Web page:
I am a self-aware human being, and I know being short-fused can be applicable to me. I am also familiar with the stages of grief: denial, anger, bargaining, depression and acceptance. There is no fluidity when it comes to moving through these stages. When you think you are done with one, it comes back with a vengeance and you have to navigate it all over again.

I am a collegiate women’s lacrosse coach. On Thursday, March 12, during a staff meeting where we were told spring sports were being canceled for the season, I was frantically sending a group text calling for a team meeting. It was a race against a UMaine System email that could be sent out at any moment, and I didn’t want this information to come from an email.

Bethany Lebel

As I entered the locker room with red, puffy eyes, the silence was loud and their eyes began to match mine as I broke the news. I remember holding my lone senior as she sobbed and I remember hugging each player, not knowing when we might get together again.

Winter sports ended before national championships were claimed and spring sports were canceled across the nation. In a matter of 48 hours, I went from being scheduled to play two games over the weekend to telling my team we wouldn’t get to reach our potential.

I am not alone in this experience. Every coach has a story and will remember this day in detail for years to come.

With the loss of a season, there’s no closure, no adjustments or improvements. The rug is swept from underneath you. And with loss inevitably comes grief.

Currently, I am at anger.

I came across an article on the Sun Journal Sports Twitter entitled, “With no spring practices, UMaine football forced to adapt.”

My heart rate elevated and anger filled my veins. I clicked the link and read anyway.

The amount of cares I have to give about UMaine football losing its spring ball season is less than zero. I care more about the loss of winter and spring sport competitive seasons than I do about UMaine’s precious spring ball. I’m being honest when I say losing spring football isn’t actually a big deal.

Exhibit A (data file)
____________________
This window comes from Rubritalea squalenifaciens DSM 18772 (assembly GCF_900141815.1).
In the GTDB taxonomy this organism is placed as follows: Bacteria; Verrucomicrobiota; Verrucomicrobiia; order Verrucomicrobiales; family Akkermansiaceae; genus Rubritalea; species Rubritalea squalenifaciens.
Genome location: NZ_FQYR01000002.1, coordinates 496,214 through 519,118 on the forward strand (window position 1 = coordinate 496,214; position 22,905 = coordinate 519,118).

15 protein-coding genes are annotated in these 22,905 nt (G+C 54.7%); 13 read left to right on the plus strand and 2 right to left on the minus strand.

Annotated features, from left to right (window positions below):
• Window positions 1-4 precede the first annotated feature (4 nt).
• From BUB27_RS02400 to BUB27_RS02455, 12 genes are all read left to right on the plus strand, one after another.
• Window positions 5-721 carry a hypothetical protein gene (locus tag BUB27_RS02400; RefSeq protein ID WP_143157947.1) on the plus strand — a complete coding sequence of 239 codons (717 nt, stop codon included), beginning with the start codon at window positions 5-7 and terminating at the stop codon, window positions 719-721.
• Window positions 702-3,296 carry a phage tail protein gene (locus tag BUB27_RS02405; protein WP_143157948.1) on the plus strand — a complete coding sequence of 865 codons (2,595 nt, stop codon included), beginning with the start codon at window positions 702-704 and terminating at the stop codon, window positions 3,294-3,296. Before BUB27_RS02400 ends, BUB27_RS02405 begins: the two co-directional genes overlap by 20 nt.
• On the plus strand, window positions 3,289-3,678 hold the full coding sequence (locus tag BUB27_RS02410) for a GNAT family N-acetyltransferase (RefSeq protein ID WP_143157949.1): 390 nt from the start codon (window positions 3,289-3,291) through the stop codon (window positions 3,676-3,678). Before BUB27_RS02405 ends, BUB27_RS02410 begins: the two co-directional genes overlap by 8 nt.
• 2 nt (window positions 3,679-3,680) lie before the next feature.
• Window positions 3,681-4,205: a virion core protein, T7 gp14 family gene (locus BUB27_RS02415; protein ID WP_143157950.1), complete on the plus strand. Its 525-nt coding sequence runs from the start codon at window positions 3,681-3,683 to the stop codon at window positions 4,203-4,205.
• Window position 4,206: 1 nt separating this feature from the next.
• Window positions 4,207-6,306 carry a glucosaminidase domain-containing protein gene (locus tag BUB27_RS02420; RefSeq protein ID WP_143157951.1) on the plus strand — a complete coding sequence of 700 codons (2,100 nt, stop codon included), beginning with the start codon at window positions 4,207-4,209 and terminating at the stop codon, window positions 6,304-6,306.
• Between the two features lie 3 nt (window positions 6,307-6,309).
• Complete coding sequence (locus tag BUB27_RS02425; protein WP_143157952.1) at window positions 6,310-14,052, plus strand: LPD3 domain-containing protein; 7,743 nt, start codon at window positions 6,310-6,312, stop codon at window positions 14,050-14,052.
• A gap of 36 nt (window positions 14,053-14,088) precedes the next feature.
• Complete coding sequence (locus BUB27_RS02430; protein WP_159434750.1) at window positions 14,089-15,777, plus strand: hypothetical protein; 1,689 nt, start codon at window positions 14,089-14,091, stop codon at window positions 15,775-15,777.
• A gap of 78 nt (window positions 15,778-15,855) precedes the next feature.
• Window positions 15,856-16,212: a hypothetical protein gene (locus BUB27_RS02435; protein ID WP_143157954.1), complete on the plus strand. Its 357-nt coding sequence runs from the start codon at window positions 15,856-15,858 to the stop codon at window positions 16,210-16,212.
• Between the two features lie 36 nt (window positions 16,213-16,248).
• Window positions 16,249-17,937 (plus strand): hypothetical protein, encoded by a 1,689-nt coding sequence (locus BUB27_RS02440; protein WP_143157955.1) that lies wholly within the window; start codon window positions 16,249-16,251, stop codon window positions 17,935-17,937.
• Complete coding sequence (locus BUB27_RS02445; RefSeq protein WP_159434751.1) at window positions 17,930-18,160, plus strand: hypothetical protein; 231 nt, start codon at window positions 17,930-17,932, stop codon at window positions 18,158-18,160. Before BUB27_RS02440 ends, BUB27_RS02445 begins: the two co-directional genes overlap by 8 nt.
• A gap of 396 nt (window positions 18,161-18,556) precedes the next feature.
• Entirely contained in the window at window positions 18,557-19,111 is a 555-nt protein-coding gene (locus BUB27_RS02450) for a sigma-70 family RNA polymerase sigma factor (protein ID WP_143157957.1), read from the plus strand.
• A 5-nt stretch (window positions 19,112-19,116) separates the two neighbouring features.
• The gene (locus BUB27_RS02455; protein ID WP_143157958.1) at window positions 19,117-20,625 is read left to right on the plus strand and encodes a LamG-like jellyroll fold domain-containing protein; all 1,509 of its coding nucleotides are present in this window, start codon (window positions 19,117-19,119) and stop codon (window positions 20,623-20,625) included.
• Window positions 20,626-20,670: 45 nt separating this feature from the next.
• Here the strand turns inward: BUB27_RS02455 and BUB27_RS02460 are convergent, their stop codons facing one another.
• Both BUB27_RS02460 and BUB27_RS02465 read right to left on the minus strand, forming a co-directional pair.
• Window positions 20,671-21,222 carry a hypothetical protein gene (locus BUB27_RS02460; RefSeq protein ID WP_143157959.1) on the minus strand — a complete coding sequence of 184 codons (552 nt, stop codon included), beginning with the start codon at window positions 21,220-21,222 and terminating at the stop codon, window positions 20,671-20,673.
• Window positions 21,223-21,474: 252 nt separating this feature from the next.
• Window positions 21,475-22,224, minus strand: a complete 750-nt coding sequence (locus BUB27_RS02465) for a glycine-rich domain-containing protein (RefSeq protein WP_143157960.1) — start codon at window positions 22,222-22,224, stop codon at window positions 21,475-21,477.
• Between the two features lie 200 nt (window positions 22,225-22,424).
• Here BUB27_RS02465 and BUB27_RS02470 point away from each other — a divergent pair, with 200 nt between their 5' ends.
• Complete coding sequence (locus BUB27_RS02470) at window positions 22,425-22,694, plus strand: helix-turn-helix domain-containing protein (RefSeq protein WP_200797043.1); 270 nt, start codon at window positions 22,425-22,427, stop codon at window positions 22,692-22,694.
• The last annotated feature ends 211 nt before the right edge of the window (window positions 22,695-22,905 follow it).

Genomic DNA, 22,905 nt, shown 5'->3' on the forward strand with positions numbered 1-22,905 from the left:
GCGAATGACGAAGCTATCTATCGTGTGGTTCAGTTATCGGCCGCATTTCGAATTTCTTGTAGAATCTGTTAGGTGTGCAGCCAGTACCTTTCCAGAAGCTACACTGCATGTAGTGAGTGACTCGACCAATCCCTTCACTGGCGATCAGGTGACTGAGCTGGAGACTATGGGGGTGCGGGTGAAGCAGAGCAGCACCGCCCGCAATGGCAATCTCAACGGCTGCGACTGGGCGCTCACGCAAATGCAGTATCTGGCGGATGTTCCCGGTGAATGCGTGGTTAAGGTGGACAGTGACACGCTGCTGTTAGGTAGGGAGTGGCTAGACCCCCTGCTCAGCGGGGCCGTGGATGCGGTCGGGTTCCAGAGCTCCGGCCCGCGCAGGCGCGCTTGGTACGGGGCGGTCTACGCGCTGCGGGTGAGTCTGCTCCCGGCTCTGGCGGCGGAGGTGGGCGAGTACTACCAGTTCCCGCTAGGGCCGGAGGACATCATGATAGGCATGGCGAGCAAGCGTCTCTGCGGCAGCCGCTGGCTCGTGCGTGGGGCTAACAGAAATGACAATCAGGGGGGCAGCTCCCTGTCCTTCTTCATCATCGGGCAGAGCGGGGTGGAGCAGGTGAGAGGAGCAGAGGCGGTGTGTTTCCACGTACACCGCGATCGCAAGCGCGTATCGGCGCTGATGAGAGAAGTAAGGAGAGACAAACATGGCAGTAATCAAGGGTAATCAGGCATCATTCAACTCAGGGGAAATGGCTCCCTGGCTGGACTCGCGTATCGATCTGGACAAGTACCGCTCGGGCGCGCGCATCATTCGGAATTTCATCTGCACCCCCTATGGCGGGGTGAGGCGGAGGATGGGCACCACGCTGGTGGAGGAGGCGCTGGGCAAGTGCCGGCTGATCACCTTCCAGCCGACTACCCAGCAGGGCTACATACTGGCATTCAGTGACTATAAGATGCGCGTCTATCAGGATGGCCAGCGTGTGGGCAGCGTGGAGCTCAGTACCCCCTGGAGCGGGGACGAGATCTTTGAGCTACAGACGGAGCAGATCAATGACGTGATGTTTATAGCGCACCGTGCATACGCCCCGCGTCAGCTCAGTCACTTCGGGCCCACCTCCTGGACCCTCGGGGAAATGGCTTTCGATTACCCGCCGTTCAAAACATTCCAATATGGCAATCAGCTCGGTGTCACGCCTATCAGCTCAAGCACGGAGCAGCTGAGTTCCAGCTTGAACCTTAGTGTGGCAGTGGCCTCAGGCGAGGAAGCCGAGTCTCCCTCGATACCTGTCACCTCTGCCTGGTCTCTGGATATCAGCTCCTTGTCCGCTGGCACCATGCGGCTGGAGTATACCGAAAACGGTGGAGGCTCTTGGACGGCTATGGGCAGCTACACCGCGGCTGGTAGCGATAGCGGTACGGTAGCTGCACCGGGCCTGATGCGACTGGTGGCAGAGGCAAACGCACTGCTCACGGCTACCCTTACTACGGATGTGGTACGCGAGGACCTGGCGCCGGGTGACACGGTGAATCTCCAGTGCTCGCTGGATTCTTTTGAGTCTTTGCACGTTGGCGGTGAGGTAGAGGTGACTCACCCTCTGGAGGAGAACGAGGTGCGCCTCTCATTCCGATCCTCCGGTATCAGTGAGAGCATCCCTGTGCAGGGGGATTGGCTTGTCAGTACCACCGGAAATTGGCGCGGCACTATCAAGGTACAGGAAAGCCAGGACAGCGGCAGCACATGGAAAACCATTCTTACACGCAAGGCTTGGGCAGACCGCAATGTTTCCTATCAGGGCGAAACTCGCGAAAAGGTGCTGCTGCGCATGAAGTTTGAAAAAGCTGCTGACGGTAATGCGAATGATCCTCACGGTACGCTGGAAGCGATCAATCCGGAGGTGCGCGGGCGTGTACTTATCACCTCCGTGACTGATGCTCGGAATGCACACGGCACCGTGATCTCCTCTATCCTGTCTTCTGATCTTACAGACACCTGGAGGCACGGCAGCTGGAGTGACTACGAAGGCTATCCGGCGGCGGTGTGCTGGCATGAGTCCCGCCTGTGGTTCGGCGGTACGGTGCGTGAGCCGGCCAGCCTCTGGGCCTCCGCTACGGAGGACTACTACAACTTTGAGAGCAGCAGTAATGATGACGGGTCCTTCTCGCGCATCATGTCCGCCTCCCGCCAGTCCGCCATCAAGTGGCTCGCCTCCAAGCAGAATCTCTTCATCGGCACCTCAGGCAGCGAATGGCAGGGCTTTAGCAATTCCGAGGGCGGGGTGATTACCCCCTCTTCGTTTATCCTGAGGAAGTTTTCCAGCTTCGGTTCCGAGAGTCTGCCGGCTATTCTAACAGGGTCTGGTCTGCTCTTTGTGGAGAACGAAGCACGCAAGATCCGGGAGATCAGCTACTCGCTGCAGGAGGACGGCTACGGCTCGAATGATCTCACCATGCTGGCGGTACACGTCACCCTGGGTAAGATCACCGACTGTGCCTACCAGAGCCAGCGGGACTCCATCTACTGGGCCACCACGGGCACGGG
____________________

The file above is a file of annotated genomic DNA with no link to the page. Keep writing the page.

Let’s talk about being forced to adapt, and let’s talk about the losses that are a big deal.

It’s a big deal and a forced adaptation that senior student-athletes had their seasons cut short, while some didn’t get to touch the field or put a uniform on.

It’s a big deal and a forced adaptation that seniors had to say their goodbye to professors, classmates, advisers, friends and teammates in a matter of hours instead of months.

It’s a big deal and a forced adaptation that students and professors who chose an in-person teaching and learning experience have to formulate plans to teach and learn online.

It’s a big deal and a forced adaptation that seniors may not have a traditional graduation. They may not get to wear their caps and gowns, shake the president’s hand, or celebrate with their families, peers, faculty and staff.

Coaches across the country — under forced adaptation — have done so gracefully. There have been last minute celebrations of seniors during final team practices, team dinners, social media posts — all trying to make the best of something so out of our control. Why are those stories not being covered?

But you know, I get it. I get there is not a lot else going on besides social distancing, washing your hands and countless COVID-19 updates.

Maybe it isn’t fair to compare. (Note: this is bargaining. See how grief works?)

But there is a bigger picture here, and narrowing in on UMaine’s football program was the wrong move. Not to mention, high school seniors are still in limbo with what’s already been taken at the college level.

In the meantime, I’ll just be sitting here in my anger stage of grief before the next wave hits me.

And who knows, maybe the wave of acceptance will wash over me next.

Bethany Lebel is the head women’s lacrosse coach and assistant women’s soccer coach at UMaine Farmington. She lives in Wilton.

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